Design Review Subcommittee, and Project Opponents, Praise Blue Hibiscus Design

Architect's rendering of the proposed Blue Hibiscus project on Detroit Avenue.
Architect’s rendering of the proposed Blue Hibiscus project on Detroit Avenue.

The design of Blue Hibiscus, a 22-unit affordable housing project proposed for Detroit Avenue, was praised tonight by the WeHo Planning Commission’s Design Review Subcommittee and even some of the projects prominent opponents.

The building, designed in the Spanish Colonial Revival style, is intended to replace the Detroit Bungalows, two 1920s era buildings with a total of eight units that have been in relatively poor condition.

Members of the subcommittee said the design of the Blue Hibiscus building provided a nice transition from the stark Domain apartment complex under construction just south of it on Santa Monica Boulevard at Detroit and the houses north of it along Detroit. The building transitions from four stories on its southern end to three stories on the northern end. The architect for the project is Killefer Flammang Architects.

Among those praising the project design was Stephanie Harker, a member of the city’s Rent Stabilization  Commission, who has objected to the demolition of the Detroit Bungalows. The design also was praised by Cathy Blaivas, like Harker an anti-development activist, who is a member of the city’s Historic Preservation Commission. Michael Wojtkielewicz, a member of the city’s Disabilities Advisory Board, suggested only that the exercise room and laundry room on the building’s fourth floor by relocated so as not to disturb those in the apartments beneath them. Harker, Blaivas and Wojtkielewicz were appointed to the advisory boards and commissions by City Councilmember Lauren Meister, who has objected to demolishing the Detroit Bungalows.

John Altschul, chair of the Design Review Subcommittee, opened the meeting by reminding those in the audience that the only subject open for discussion was the design of the project. Several of its supporters said they expect opponents will raise other objections when it goes before the full Planning Commission on Dec. 3.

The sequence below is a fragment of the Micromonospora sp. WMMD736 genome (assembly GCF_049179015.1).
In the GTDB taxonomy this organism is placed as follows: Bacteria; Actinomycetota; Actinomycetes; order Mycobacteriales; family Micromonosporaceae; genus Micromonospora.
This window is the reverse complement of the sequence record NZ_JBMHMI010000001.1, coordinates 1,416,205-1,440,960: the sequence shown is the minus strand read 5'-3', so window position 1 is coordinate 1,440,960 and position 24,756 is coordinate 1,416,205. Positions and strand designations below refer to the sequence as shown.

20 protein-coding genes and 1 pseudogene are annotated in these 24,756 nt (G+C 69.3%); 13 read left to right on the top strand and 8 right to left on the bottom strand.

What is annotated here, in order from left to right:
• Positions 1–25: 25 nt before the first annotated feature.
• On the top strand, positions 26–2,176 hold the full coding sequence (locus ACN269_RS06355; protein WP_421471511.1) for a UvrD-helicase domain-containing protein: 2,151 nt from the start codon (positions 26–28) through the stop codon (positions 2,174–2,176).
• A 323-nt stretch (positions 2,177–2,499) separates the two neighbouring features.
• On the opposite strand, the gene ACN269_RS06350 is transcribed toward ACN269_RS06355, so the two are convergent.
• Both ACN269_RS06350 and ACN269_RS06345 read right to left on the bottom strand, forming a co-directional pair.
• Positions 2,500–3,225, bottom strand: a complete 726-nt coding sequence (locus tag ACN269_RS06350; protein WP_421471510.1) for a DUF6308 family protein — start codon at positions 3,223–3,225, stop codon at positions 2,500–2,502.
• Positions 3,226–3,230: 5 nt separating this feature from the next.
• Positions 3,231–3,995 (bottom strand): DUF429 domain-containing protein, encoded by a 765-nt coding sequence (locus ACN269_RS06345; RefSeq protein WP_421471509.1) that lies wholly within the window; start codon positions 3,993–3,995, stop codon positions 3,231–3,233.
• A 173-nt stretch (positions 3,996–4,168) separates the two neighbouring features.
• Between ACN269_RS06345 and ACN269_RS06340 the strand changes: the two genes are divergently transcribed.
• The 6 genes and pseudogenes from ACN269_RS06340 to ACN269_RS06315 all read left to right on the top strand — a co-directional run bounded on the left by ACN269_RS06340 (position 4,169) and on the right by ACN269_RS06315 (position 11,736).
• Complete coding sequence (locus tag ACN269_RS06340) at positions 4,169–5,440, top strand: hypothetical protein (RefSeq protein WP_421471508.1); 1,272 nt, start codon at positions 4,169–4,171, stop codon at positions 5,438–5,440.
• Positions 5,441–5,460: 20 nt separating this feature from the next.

The Blue Hibiscus is a project of the West Hollywood Community Housing Corp., a non-profit organization whose mission is to build affordable housing for those with low incomes and special needs. It currently manages 17 projects in and around West Hollywood, including the Detroit Bungalows. Dr. Pamela Love, a resident of the bungalows, launched the campaign against their demolition. WHCHC has said that isn’t feasible because of the high cost of brining the property up to code.


7 Comments
  1. As a designer involved heavily in WEHO,..such facts and one’s opinion can be twisted to convey negativity and half cup empty projections. I understand that in order to continue improving city’s growth and living conditions we must cross lines that may leave some residents of any city/town to their dissatisfaction. Though i am not saying that they should be ignored either. we can constantly rebuttal one another with facts and labels, however real concerns get lost in passionate discussions…

  2. Well here we have it folks, the glass half empty and its inhabitants drowning due to their excessive baggage vs. the glass half full where folks consider change to be an opportunity. Flexibility is a virtue, without it, stiff necked, permanently put upon people become frozen in time embroiled in their own disagreeable oeuvre, a virus that easily spreads.

    Time to exemplify the positive change you want to see, cut the cord ……and move on.

  3. Thank You Oy Vay, reading Harker’s comments above show her bias and contempt for others views. Imagine her calling anyone a community agitator when she has cost the city over 25 million in redevelopment dollars and speaks 5x a night on every given subject. Add her partner and the guy with the dog and a commercial and thats 30 minutes of public time used up on a regular basis.

  4. Stephanie – it’s a shame that while you deride those who “malign” you and your views, you negatively exacerbate the tone of dialogue with your equally disrespectful statements. Meaningful civic discourse comes from mutual respect, listening and seeking common ground in reaching solutions. It would be nice to consider you such a practitioner.

    And – in following your own counsel about folks being educated on the facts and not speaking from statements made of whole cloth, it’s another shame you turn around and do the same. Why must you take an unnecessary dig at the Housing Corporation by the assertion they run their communities into the ground from poor maintenance? If you took the time to know the facts, it has been stated that the sheer near century age of the Detroit Bungalows, small size of units, inability to meet modern code standards for disabilities is what makes the site suitable for redevelopment. What the housing corporation has stated is that at the couple hundred dollars a month rent the tenants pay, the building does not have the cash to maintain itself. The housing corporation has further stated that it pays for the losses from its own operating budget – which takes away dollars for creating more affordable housing.